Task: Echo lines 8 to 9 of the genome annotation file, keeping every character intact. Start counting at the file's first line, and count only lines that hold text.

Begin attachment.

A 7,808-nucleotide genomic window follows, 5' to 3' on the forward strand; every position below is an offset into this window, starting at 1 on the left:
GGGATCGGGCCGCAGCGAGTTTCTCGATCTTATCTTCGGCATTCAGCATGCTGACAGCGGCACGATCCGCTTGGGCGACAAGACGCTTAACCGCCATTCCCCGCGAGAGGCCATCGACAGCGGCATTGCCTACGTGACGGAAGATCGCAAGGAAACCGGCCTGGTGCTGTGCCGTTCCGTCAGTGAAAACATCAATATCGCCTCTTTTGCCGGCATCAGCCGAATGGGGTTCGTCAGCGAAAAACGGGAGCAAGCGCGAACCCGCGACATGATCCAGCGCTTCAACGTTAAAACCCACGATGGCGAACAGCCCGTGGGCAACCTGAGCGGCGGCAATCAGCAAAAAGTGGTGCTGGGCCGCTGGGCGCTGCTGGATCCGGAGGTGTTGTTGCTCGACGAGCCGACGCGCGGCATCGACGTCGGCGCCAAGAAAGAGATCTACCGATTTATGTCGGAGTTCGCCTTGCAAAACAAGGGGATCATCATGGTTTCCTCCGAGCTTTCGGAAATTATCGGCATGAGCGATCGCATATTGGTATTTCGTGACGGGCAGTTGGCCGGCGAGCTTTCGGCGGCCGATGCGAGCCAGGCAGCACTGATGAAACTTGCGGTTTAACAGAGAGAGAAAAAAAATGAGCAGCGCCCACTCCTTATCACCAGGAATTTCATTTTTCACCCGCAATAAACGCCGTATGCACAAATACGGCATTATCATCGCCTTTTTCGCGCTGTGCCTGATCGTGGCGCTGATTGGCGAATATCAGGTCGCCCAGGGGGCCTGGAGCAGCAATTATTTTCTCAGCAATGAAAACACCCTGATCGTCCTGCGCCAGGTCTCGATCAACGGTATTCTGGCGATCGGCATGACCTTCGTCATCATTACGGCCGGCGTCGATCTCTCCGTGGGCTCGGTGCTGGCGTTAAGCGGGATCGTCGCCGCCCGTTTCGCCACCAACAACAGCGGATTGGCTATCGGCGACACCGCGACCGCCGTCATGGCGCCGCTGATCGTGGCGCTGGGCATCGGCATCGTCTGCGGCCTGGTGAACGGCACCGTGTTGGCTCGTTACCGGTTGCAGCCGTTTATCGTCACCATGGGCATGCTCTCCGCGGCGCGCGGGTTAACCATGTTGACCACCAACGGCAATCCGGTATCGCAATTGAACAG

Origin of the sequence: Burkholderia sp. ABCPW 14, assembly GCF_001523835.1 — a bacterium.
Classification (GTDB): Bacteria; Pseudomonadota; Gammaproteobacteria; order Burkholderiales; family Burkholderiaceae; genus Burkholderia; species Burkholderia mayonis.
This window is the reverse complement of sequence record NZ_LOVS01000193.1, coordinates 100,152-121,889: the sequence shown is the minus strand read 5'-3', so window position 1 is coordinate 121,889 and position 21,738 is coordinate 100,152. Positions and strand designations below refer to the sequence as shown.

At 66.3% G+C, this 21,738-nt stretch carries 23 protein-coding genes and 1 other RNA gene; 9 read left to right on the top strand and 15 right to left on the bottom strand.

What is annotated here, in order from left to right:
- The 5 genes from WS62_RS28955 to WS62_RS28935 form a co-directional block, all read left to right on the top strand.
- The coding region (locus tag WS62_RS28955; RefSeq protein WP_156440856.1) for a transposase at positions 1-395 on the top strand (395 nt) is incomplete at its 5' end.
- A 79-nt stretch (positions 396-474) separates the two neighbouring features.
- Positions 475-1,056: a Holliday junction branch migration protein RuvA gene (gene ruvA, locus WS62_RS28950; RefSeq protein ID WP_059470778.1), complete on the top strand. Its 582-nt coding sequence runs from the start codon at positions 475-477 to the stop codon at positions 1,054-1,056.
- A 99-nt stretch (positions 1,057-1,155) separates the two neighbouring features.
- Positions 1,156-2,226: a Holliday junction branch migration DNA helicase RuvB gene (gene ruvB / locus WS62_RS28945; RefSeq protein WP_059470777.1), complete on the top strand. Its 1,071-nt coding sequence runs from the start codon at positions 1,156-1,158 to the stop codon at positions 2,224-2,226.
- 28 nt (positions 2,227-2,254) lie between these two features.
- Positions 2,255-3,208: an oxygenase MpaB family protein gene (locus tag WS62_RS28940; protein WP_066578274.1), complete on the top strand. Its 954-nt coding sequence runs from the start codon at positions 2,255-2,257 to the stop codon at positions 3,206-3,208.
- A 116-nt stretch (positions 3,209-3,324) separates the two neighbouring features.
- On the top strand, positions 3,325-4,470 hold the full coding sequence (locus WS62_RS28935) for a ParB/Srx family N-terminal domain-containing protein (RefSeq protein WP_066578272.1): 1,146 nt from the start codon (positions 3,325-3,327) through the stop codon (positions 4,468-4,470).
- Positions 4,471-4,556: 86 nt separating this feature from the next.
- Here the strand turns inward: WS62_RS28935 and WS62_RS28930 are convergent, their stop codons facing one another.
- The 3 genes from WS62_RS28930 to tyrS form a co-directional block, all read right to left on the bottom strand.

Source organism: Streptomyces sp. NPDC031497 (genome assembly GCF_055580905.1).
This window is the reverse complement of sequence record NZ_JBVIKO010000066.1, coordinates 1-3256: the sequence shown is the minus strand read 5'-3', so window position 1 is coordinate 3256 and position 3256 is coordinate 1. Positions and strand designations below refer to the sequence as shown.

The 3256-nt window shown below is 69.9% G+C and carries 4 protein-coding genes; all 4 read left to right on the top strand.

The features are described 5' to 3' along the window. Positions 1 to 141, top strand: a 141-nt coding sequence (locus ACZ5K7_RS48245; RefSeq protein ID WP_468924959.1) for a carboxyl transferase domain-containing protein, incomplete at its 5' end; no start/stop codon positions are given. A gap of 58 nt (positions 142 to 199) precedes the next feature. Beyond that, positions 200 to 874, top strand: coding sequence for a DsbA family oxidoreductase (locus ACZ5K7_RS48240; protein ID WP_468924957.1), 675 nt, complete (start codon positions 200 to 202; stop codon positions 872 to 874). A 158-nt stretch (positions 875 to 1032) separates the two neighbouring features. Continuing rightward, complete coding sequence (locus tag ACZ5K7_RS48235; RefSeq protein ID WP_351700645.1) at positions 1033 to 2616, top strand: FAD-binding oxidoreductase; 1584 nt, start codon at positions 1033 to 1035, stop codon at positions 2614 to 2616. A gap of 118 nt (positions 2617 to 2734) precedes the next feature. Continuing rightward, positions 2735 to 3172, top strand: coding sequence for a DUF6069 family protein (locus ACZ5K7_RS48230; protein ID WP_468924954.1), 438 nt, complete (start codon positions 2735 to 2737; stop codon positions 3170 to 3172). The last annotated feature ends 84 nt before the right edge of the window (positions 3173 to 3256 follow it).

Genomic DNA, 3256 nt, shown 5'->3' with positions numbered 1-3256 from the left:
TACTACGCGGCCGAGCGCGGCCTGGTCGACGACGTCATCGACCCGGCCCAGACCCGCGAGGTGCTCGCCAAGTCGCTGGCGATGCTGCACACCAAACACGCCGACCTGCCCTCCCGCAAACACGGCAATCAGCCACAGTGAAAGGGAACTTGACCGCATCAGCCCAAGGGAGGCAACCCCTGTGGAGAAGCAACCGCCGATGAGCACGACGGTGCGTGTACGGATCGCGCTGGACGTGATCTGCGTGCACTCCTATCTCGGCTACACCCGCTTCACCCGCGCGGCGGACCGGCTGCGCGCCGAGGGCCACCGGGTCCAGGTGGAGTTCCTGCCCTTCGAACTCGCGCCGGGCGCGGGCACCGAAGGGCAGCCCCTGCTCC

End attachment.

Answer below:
- The 5 genes from WS62_RS28955 to WS62_RS28935 form a co-directional block, all read left to right on the top strand.
- The coding region (locus tag WS62_RS28955; RefSeq protein WP_156440856.1) for a transposase at positions 1-395 on the top strand (395 nt) is incomplete at its 5' end.